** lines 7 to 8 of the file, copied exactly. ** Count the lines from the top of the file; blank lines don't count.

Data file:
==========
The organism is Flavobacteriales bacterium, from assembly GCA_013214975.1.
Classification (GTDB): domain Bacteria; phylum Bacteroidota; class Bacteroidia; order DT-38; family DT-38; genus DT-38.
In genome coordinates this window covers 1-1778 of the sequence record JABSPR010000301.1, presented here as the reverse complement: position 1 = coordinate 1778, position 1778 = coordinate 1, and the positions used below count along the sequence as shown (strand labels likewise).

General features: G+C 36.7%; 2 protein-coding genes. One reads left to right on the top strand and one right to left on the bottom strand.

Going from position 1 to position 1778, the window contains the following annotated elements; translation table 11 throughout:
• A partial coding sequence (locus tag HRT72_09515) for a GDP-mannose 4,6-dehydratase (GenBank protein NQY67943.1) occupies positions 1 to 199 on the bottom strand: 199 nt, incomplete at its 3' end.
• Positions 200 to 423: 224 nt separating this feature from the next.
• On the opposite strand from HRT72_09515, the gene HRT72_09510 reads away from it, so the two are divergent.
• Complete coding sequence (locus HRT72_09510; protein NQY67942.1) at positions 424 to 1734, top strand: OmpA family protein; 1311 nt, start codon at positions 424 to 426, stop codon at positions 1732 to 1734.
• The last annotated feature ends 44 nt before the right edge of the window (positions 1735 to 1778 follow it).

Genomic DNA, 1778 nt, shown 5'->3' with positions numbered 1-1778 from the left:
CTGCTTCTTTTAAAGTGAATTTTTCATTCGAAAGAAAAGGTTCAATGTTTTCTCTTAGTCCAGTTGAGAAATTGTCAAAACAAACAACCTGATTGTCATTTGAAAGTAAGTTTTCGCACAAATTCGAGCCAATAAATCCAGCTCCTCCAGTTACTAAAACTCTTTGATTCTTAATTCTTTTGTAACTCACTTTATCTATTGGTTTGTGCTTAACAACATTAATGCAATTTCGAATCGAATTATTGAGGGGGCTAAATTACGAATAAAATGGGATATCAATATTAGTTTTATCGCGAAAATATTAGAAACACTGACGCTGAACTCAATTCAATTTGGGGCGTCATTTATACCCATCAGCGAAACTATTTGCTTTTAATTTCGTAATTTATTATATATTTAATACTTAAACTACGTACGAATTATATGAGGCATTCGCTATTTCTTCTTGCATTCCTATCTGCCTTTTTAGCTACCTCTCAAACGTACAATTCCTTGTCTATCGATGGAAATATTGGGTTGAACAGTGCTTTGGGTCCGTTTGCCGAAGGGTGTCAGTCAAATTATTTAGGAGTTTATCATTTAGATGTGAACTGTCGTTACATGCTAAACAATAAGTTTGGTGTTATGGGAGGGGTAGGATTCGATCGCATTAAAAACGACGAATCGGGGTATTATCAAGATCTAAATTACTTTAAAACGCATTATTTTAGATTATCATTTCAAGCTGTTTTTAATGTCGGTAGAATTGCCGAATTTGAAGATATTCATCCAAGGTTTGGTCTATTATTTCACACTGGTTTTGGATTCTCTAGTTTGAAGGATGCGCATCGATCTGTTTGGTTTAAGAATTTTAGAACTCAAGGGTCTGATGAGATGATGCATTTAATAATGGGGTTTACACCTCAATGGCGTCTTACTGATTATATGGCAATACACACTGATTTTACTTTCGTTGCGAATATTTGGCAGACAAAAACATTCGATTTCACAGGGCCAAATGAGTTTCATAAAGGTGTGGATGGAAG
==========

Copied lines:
• Positions 200 to 423: 224 nt separating this feature from the next.
• On the opposite strand from HRT72_09515, the gene HRT72_09510 reads away from it, so the two are divergent.